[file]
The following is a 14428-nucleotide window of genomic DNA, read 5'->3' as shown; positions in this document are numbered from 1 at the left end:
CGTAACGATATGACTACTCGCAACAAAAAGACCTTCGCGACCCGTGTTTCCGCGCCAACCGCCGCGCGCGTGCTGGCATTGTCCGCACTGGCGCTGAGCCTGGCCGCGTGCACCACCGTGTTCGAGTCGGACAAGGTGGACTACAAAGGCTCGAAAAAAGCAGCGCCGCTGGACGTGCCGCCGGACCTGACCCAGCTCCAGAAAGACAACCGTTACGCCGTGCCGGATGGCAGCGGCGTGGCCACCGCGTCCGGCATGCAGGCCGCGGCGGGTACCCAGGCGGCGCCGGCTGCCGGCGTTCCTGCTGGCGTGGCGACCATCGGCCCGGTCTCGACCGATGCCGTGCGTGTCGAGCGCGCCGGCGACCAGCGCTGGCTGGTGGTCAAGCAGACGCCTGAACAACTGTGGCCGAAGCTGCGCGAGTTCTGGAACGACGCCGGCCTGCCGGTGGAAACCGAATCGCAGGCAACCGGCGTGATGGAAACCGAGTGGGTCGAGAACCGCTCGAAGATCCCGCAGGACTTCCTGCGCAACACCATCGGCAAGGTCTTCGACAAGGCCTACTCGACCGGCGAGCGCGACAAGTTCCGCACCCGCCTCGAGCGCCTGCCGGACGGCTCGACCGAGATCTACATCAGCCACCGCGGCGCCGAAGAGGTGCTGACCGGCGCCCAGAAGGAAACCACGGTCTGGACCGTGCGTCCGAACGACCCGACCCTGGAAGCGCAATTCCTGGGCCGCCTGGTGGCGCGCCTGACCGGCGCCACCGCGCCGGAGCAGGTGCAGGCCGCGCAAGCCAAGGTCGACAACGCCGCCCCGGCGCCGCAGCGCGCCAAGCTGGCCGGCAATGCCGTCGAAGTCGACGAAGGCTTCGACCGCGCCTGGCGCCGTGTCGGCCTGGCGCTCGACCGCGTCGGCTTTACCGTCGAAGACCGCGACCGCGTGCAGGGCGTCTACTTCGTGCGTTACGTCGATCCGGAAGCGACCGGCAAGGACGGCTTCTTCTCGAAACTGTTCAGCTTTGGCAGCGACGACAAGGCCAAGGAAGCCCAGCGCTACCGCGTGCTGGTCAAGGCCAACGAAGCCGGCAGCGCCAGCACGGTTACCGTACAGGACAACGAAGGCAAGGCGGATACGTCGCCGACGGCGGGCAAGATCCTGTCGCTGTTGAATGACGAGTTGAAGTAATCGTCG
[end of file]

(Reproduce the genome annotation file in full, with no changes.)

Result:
The following is a 14428-nucleotide window of genomic DNA, read 5'->3' as shown; positions in this document are numbered from 1 at the left end:
CGTAACGATATGACTACTCGCAACAAAAAGACCTTCGCGACCCGTGTTTCCGCGCCAACCGCCGCGCGCGTGCTGGCATTGTCCGCACTGGCGCTGAGCCTGGCCGCGTGCACCACCGTGTTCGAGTCGGACAAGGTGGACTACAAAGGCTCGAAAAAAGCAGCGCCGCTGGACGTGCCGCCGGACCTGACCCAGCTCCAGAAAGACAACCGTTACGCCGTGCCGGATGGCAGCGGCGTGGCCACCGCGTCCGGCATGCAGGCCGCGGCGGGTACCCAGGCGGCGCCGGCTGCCGGCGTTCCTGCTGGCGTGGCGACCATCGGCCCGGTCTCGACCGATGCCGTGCGTGTCGAGCGCGCCGGCGACCAGCGCTGGCTGGTGGTCAAGCAGACGCCTGAACAACTGTGGCCGAAGCTGCGCGAGTTCTGGAACGACGCCGGCCTGCCGGTGGAAACCGAATCGCAGGCAACCGGCGTGATGGAAACCGAGTGGGTCGAGAACCGCTCGAAGATCCCGCAGGACTTCCTGCGCAACACCATCGGCAAGGTCTTCGACAAGGCCTACTCGACCGGCGAGCGCGACAAGTTCCGCACCCGCCTCGAGCGCCTGCCGGACGGCTCGACCGAGATCTACATCAGCCACCGCGGCGCCGAAGAGGTGCTGACCGGCGCCCAGAAGGAAACCACGGTCTGGACCGTGCGTCCGAACGACCCGACCCTGGAAGCGCAATTCCTGGGCCGCCTGGTGGCGCGCCTGACCGGCGCCACCGCGCCGGAGCAGGTGCAGGCCGCGCAAGCCAAGGTCGACAACGCCGCCCCGGCGCCGCAGCGCGCCAAGCTGGCCGGCAATGCCGTCGAAGTCGACGAAGGCTTCGACCGCGCCTGGCGCCGTGTCGGCCTGGCGCTCGACCGCGTCGGCTTTACCGTCGAAGACCGCGACCGCGTGCAGGGCGTCTACTTCGTGCGTTACGTCGATCCGGAAGCGACCGGCAAGGACGGCTTCTTCTCGAAACTGTTCAGCTTTGGCAGCGACGACAAGGCCAAGGAAGCCCAGCGCTACCGCGTGCTGGTCAAGGCCAACGAAGCCGGCAGCGCCAGCACGGTTACCGTACAGGACAACGAAGGCAAGGCGGATACGTCGCCGACGGCGGGCAAGATCCTGTCGCTGTTGAATGACGAGTTGAAGTAATCGTCG